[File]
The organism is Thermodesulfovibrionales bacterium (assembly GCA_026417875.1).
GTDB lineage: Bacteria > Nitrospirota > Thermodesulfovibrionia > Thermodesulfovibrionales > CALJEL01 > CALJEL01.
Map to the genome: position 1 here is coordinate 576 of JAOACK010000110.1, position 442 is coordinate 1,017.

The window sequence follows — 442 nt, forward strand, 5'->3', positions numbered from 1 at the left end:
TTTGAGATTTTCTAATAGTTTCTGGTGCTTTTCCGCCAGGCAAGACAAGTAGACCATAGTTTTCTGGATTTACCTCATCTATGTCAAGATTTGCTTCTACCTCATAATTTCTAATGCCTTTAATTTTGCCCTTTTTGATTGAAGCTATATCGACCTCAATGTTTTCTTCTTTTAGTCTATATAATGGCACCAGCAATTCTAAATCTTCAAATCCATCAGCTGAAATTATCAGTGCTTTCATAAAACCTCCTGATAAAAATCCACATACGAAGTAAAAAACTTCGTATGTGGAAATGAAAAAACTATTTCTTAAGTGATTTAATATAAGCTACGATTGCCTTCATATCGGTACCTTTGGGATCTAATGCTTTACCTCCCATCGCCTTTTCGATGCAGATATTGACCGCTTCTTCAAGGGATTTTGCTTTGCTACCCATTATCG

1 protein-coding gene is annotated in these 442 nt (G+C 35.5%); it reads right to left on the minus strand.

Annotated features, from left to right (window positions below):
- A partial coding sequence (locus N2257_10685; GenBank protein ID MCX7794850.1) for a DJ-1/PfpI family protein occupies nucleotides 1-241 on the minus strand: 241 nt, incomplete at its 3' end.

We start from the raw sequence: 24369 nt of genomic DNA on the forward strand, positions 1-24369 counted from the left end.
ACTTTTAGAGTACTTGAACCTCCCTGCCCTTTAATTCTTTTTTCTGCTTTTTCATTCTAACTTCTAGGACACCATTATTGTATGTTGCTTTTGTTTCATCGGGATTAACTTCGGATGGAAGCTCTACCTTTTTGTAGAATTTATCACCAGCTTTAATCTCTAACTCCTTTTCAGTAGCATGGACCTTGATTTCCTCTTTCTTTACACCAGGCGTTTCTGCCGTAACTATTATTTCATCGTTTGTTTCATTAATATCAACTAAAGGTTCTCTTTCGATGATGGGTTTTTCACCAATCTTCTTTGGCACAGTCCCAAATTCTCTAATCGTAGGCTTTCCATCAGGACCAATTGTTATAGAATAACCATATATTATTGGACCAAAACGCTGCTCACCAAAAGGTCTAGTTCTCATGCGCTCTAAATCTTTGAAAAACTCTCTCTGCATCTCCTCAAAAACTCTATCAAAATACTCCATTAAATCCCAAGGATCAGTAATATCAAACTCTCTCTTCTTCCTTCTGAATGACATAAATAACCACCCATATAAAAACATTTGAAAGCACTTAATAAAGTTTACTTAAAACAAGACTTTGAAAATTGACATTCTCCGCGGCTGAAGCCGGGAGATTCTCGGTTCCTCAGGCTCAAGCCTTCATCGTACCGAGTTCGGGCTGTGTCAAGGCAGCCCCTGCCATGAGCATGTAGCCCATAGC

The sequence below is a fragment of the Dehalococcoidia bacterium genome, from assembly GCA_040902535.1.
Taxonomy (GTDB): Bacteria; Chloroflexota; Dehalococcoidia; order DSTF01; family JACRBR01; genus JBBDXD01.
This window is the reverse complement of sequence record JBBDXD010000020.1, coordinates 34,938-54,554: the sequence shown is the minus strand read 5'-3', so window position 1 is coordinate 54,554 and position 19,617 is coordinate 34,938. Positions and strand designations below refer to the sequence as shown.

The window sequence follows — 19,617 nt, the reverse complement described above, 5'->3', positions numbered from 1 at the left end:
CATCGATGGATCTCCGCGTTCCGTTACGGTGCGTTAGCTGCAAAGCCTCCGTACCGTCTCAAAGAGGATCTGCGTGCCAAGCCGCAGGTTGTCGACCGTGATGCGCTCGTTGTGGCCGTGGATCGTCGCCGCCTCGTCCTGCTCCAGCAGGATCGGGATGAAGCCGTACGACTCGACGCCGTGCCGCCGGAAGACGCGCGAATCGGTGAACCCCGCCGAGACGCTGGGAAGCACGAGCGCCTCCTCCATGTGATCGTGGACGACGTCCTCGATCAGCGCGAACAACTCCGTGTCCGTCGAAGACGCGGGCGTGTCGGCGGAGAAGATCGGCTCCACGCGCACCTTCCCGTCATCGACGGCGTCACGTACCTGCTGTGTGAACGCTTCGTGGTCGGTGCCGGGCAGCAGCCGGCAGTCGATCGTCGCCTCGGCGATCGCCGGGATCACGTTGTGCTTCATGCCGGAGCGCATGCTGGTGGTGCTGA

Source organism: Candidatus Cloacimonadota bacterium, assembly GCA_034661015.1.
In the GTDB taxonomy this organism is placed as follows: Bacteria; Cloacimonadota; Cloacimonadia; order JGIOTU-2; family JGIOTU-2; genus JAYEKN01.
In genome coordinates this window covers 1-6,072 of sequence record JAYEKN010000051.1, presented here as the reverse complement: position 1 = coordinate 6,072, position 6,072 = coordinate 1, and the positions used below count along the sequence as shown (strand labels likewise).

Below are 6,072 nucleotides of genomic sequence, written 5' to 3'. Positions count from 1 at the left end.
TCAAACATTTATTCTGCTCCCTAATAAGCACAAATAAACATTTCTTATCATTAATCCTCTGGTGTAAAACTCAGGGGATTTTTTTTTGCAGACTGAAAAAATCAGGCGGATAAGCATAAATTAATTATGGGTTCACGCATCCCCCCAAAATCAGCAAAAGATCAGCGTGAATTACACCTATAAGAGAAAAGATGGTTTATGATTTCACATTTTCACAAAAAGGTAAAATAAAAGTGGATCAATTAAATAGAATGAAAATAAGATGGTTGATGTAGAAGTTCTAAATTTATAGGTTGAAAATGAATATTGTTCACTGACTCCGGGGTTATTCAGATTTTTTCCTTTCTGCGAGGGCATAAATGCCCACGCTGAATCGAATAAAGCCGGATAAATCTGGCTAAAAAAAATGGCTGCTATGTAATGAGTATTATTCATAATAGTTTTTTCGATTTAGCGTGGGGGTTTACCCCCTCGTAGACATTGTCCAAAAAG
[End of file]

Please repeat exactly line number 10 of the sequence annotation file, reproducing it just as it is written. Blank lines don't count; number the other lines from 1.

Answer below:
ACTTTTAGAGTACTTGAACCTCCCTGCCCTTTAATTCTTTTTTCTGCTTTTTCATTCTAACTTCTAGGACACCATTATTGTATGTTGCTTTTGTTTCATCGGGATTAACTTCGGATGGAAGCTCTACCTTTTTGTAGAATTTATCACCAGCTTTAATCTCTAACTCCTTTTCAGTAGCATGGACCTTGATTTCCTCTTTCTTTACACCAGGCGTTTCTGCCGTAACTATTATTTCATCGTTTGTTTCATTAATATCAACTAAAGGTTCTCTTTCGATGATGGGTTTTTCACCAATCTTCTTTGGCACAGTCCCAAATTCTCTAATCGTAGGCTTTCCATCAGGACCAATTGTTATAGAATAACCATATATTATTGGACCAAAACGCTGCTCACCAAAAGGTCTAGTTCTCATGCGCTCTAAATCTTTGAAAAACTCTCTCTGCATCTCCTCAAAAACTCTATCAAAATACTCCATTAAATCCCAAGGATCAGTAATATCAAACTCTCTCTTCTTCCTTCTGAATGACATAAATAACCACCCATATAAAAACATTTGAAAGCACTTAATAAAGTTTACTTAAAACAAGACTTTGAAAATTGACATTCTCCGCGGCTGAAGCCGGGAGATTCTCGGTTCCTCAGGCTCAAGCCTTCATCGTACCGAGTTCGGGCTGTGTCAAGGCAGCCCCTGCCATGAGCATGTAGCCCATAGC